George Edward Wallace

Lest we forget
Trooper, 6th Armoured Regiment, GAG (C.A.)

George Edward Wallace | | | Service Personnel Information | Essay | Military Service Record | Grave Reference | Citations

Service Personnel Information

  • Name: George Edward Wallace
  • Service Regimental Number: B-908417
  • Rank: Trooper
  • Height/weight: 6'2/146 lbs.
  • Colour of eyes: Blue
  • Marital status: Single
  • Religion: Roman Catholic
  • Address: 48 Mary Street Barrie, Ontario
  • Next of Kin (and relationship): Mrs. Ellen Elizabeth Wallace (Mother)
  • Date of enlistment: August 30, 1944
  • City and province of enlistment: Camp Borden, Ontario


George Edward Wallace
Jason Neufeld
Ms. Lussier
Canadian History 30S

In world war two, there were over 72 million casualties across the world. All of these men and woman who died each had their own lives that they were living, they had homes, jobs, friends, and families; all of which were effected by the death of these people. The people served to help protect the ones they loved but at the same time caused them much despair when killed in battle. One of these people who died during world war two, along with the millions of others, was George Wallace.
George Edward Wallace was born in Victoria, British Columbia on October 4, 1922. He later moved to Barrie, Ontario, in 1943, where he lived with his mother. Here we would have grown up in a Roman Catholic home with his mother and father (who had been serving with the allied military in Holland). Once George had moved to Barrie, he attended Barrie Collegiate Institute for four years. Here he was active in the sports at this high school. He played snap in rugby for BCI and in winter, his off-season, he played on the basketball team (The Patricia Pats and ‘A Boy from Barrie).

George was the son of Major Wallace and Ellen Elizabeth Wallace. His brother lieutenant Jack Wallace also served in the army. Jack lost his right leg and won the Military Cross for heroism in Italy in 1943 (Pswaryi, 1). Being born into a military family as he was would have been a motivator for George to join the Canadian army as well. George was enlisted into the Canadian army on August 30, 1944 (Military Records).

For the training required to be in the Canadian Army, George went to Camp Borden (Military Records). After some training at this camp, he was sent to Gordon Head B.C. for officer training (The Patricia Pats and 'A Boy from Barrie).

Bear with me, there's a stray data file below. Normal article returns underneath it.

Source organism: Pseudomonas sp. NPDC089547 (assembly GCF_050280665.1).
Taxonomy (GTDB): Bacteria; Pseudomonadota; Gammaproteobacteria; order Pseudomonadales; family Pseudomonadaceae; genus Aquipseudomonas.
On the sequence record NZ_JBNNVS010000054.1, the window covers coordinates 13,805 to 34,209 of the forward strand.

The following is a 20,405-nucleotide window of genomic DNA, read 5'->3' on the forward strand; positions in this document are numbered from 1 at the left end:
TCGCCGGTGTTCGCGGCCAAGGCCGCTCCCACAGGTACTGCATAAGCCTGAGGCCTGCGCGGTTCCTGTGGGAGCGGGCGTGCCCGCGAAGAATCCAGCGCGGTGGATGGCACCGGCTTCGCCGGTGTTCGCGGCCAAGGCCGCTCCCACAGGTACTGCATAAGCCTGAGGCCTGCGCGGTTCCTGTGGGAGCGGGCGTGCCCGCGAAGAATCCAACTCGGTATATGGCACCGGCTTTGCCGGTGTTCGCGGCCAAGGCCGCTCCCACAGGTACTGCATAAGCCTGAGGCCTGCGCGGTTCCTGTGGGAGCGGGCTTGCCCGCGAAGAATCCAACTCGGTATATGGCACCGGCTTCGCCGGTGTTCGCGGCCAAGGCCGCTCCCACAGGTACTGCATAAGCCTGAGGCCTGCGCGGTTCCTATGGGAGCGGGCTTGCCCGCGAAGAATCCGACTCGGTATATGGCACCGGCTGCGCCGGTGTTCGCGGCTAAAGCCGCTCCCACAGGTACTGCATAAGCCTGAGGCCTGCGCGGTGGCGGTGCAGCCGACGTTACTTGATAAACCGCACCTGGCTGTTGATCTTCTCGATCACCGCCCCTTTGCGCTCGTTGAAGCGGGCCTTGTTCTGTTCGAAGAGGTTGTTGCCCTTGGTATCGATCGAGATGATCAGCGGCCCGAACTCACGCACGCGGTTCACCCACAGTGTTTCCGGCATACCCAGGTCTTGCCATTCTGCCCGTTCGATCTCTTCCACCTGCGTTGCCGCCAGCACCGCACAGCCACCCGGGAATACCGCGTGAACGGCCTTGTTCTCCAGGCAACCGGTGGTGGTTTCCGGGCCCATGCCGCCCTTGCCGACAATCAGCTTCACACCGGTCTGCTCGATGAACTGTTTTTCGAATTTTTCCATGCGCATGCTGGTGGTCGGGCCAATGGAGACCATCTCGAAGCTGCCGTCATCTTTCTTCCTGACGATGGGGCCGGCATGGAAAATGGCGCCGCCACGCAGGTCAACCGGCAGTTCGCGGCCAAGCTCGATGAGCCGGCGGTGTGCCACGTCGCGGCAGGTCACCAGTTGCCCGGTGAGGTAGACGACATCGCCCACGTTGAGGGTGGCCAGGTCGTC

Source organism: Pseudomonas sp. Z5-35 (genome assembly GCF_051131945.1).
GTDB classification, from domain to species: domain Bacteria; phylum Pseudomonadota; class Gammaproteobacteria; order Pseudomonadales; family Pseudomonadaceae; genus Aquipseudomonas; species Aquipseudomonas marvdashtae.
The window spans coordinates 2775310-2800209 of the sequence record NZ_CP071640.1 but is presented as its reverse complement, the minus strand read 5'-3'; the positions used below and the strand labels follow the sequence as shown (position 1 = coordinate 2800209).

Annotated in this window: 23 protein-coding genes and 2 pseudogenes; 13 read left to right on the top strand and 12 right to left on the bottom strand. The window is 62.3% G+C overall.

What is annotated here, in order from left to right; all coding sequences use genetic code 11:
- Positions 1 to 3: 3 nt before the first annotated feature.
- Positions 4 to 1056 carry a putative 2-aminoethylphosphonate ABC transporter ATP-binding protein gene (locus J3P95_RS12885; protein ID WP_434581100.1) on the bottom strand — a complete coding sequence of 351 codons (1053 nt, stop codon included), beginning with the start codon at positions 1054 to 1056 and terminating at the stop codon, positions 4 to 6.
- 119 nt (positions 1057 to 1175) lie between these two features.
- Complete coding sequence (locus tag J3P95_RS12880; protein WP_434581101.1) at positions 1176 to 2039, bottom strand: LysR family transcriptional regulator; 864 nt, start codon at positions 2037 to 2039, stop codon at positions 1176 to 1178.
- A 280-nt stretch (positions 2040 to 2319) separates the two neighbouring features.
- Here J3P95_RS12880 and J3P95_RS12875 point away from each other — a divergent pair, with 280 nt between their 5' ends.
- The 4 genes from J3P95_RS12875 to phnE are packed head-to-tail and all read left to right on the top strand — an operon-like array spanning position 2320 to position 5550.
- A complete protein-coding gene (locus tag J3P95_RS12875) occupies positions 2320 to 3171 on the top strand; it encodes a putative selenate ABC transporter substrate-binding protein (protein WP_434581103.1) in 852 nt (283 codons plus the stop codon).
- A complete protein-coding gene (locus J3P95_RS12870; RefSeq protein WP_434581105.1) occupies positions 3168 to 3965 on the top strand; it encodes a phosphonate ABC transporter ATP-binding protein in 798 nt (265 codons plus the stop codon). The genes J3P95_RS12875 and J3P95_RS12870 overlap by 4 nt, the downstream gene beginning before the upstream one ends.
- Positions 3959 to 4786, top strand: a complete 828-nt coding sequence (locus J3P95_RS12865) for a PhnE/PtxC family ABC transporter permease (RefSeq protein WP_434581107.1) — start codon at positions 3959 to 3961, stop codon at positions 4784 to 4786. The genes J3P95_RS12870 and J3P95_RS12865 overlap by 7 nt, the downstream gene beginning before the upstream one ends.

In 1943 he was commissioned and served as a lieutenant at Camp Borden for a year. In August 1943, however, he reverted to the rank of Trooper and was sent to serve over seas (Pswaryi, 1).

At only the age of 22, George was shot down in battle. He died on April 13, 1945 (Military Records). This was only a month away from the end of the war. He was gunned down during the advance of the 2nd Canadian Corps into northern Germany. George Wallace’s site of burial can be located in Netherlands, Over Ijssel. Also, he can be located in the 2nd World War Book of Remembrance located in the Peace Tower in Ottawa (Military Records).

George Wallace, as well as the rest of the men who died serving for their countries will always be remembered and held at the highest level of respect. The effect it had on the outcome of our country as well as the way it still affects the people of country will never be forgotten because these men gave more than anybody could have asked them give. They gave up everything in the hope that their contribution would somehow help save the world from the mess brought about by Hitler and his rule over Germany.

Military Service Record

  • Age (at death): 22
  • Force: Canadian Army
  • Unit: 6th Armoured Regiment (1 Hussers) GAG (C.A.)
  • Service Number: B-4843
  • Honours and Awards:C.V.S.I. Ribbon auth. War Medal 1939-45
    • Clasp to C.V.S.M
    • 1939-45 Star
    • France & Germany Star
  • Next of Kin (and relationship): Mrs. Ellen Elizabeth Wallace
  • Date of Death: April 13, 1945
  • Country of Burial: Netherlands, Overijsse
  • Cemetery: Holten Canadian War Cemetery
  • Grave Reference: XII.F.9
  • Location: XII.F.9
  • Book of Remembrance: Page 573 in the Second World War Book of Remembrance in the Peace Tower in Ottawa

Grave Reference

  • Name of Cemetery: Holten Canadian War Cemetery
  • Grave Reference: XII. F. 9.


“48 Mary Street, Barrie, ON.” Google Maps. Google, 2012. Web. 1 May 2012. <‌maps?f=q&source=s_q&hl=en&geocode=&q=48+Mary+Street,+Barrie,+ON&aq=0&oq=48+Mary+Street,+Barrie+&sll=44.38867,-79.692668&sspn=0.006172,0.013937&vpsrc=0&ie=UTF8&hq=&hnear=48+Mary+St,+Barrie,+Simcoe+County,+Ontario+L4N+1A6&ll=44.38847,-79.692507&spn=0.012282,0.027874&t=m&z=16&iwloc=A>.

“George Edward Wallace.” Editorial. Canada At War. N.p., 5 Aug. 2005. Web. 14 Apr. 2009. <‌memorial/‌world-war-ii/‌154248/‌trooper-george-edward-wallace/>.

Pswaryi, Dee. “George Edward Wallace.” Veterans Affairs Canada. N.p., 1 Oct. 10,1, 2011. Web. 28 Apr. 2012. <‌eng/‌school_comm/‌eastview/‌wallace>.

- - -, comp. “The Patricia Pats and ‘A Boy from Barrie.’” V.E. Battle Diary. N.p., May 2009. Web. 30 Apr. 2012. <‌cchs/‌images/‌stories/‌documents/‌VEBattle%20Diary%20issue%202.JUNE.pdf>.

“Trooper George Edward Wallace.” Find A Grave. N.p., 2012. Web. 31 Apr. 2012. <‌cgi-bin/‌fg.cgi?page=gr&GRid=14041678>.

Yahoo! “George Edward Wallace.” Flickr. N.p., 2012. Web. 1 May 2012. <‌photos/‌fgdvcappellen/‌4081274610/>.


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